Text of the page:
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Clay's job is to hold things together. Clay is one of Mother Earth's magic mysteries. Legends of many cultures tell how the first people were made out of clay.

Clay is made of very small platelet-shaped particles held together by the friction of their surfaces. The particles are small enough to remain in suspension in water for a little while. Clay expands when wet and shrinks when dry. Some clays change size more dramatically when wet or dry than others do. Clays also differ in stickiness and ability to glue things together. Most soils that I've come across, in eastern Australia, northern New Zealand, and the northwestern United States, have had plenty of clay in them so I haven't had to import clay.

If you have very sandy soil and need to add clay, you'll have to find some. Gathering and adding clay can be a lot of work so if you have to do this, figure out a cob recipe with as little clay as you can get away with. You don't need much, especially if you can find a good sticky clay and add a minimum of straw.

Where to look for clay
Often the deeper you dig down, the more clay you'll find in your soil. The sides of streams or rivers are likely places to find clay deposits because the water has worn into the lower layers of soil. Look along the sides of roads where the earth has been cut. Hopefully you can find some in a location where you can load it into your truck.

Clay is used by tile and brick manufacturers and can be purchased cheaply from them.

If you need to add clay to your soil, either mix the clay in water first, or dry it and crush it to a powder before adding it to your cob mix.

Adding the clay wet

Soak clay-rich soil overnight (at least). This will help it to mix well with the water and make it easier to break up the clay. If your soil has almost enough clay, you can separate clay from some of the soil that you won't be using for the cob, and add it to your mixes to raise the clay content. Use the same principle as the jar test: put soil into a big garbage can, barrel or pit, fill it with water, and stir it a lot with a hoe or by mushing it up with your feet.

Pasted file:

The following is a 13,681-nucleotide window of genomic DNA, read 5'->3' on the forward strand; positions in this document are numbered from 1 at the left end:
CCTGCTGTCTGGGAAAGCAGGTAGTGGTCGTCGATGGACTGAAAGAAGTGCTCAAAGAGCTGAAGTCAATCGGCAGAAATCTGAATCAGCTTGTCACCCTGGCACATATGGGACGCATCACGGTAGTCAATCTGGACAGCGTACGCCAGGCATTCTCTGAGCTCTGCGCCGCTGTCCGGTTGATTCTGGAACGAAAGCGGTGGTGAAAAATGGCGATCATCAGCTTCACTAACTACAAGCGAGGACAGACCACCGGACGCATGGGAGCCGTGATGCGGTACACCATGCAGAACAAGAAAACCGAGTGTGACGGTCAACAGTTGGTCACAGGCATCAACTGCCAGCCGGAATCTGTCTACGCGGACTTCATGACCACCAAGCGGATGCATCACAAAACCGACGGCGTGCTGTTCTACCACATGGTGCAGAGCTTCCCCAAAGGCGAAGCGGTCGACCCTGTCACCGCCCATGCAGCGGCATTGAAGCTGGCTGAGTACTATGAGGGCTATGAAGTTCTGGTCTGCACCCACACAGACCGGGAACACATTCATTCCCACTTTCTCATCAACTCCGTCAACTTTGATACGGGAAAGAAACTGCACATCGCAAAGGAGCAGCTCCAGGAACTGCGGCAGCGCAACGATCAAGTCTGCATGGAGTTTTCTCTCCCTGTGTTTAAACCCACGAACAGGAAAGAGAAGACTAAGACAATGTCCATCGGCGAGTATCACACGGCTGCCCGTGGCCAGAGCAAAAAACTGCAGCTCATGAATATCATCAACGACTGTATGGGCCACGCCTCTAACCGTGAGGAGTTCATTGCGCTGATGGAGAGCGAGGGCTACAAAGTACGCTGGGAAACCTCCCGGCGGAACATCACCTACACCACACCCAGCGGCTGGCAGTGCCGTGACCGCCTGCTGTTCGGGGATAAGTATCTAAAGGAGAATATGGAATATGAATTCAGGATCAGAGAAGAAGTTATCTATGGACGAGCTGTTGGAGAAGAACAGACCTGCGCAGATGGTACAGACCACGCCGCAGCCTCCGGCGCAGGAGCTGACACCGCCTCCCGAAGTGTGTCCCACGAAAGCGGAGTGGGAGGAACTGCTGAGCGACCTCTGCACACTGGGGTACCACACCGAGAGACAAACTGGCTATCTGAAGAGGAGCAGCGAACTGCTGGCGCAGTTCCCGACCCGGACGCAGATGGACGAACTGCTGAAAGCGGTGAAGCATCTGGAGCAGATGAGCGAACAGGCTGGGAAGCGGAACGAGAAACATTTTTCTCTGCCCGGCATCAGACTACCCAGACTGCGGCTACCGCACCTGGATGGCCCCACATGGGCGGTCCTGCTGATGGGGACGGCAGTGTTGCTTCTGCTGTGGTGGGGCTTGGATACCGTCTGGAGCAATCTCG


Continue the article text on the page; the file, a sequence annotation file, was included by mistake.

Straw bale mixing pit One easy way to make a pit is to build the sides of the pit with straw bales and line it with a tarp. The clay will become suspended in the water and then settle out on top of the dirt. You can scoop off this purer clay and add it to your mix. Straining through a mesh sieve helps break up those stubborn lumps of clay. When you add wet clay, you can thin it down with water until you can use the clay "soup" for the liquid and clay proportions in your recipe. You may need to add a little more water directly to your mix if it is too dry.

Powdering dry clay

If you add dry clay to the sand, you'll need to powder it first and mix it with the sand while dry, then add the water. This is a dusty job and bad for your lungs, so wear a mask. The dry clods of clay can be crushed with a tamper or stomped on with boots. It can be grated through a wire-mesh screen. Driving your car over the clay clods with the windows rolled up is a good way to avoid the dust. If you plan way ahead, the clay can be left for a year or two exposed to the weather so that the sun, rain, and freezing will help it to break down naturally.


Some silt in your cob mix is OK. Cob made with a large proportion of silt is weaker but if that's all you have, try it. Make a test wall first and see how it holds up. Your test wall could be a garden wall, a bench, or any other small structure you can think of. Silt has larger, more gritty particles than clay does. One way to help you establish whether the material is clay or silt is to make it into a dough ball and cut it with a knife. If it's clay, the cut surface will be shiny - if it's dull, it is silt. Organic matter thrives in silt. If there's lush plant growth on the soil, it probably has a lot of silt in it and would be wasted in cob. It's much better used in the garden. You may find a layer of clay under the silt.

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